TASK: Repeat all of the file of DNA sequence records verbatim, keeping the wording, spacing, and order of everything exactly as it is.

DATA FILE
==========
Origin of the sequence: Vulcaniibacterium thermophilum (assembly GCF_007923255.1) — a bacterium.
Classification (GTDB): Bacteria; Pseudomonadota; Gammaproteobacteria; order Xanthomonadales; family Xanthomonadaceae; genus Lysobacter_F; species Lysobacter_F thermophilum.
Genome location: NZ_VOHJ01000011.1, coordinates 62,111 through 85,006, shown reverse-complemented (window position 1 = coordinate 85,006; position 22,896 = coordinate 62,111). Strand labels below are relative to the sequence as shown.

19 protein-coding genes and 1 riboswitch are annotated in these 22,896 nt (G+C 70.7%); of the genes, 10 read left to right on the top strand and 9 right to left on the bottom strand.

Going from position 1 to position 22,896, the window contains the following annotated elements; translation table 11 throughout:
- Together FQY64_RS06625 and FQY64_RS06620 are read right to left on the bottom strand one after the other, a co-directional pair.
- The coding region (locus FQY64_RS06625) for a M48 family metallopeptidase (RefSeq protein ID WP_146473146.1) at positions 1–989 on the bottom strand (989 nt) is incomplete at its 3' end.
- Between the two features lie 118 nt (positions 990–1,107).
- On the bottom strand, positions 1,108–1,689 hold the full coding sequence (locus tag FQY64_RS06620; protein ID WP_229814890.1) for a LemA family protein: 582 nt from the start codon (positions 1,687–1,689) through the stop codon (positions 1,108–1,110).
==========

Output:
Origin of the sequence: Vulcaniibacterium thermophilum (assembly GCF_007923255.1) — a bacterium.
Classification (GTDB): Bacteria; Pseudomonadota; Gammaproteobacteria; order Xanthomonadales; family Xanthomonadaceae; genus Lysobacter_F; species Lysobacter_F thermophilum.
Genome location: NZ_VOHJ01000011.1, coordinates 62,111 through 85,006, shown reverse-complemented (window position 1 = coordinate 85,006; position 22,896 = coordinate 62,111). Strand labels below are relative to the sequence as shown.

19 protein-coding genes and 1 riboswitch are annotated in these 22,896 nt (G+C 70.7%); of the genes, 10 read left to right on the top strand and 9 right to left on the bottom strand.

Going from position 1 to position 22,896, the window contains the following annotated elements; translation table 11 throughout:
- Together FQY64_RS06625 and FQY64_RS06620 are read right to left on the bottom strand one after the other, a co-directional pair.
- The coding region (locus FQY64_RS06625) for a M48 family metallopeptidase (RefSeq protein ID WP_146473146.1) at positions 1–989 on the bottom strand (989 nt) is incomplete at its 3' end.
- Between the two features lie 118 nt (positions 990–1,107).
- On the bottom strand, positions 1,108–1,689 hold the full coding sequence (locus tag FQY64_RS06620; protein ID WP_229814890.1) for a LemA family protein: 582 nt from the start codon (positions 1,687–1,689) through the stop codon (positions 1,108–1,110).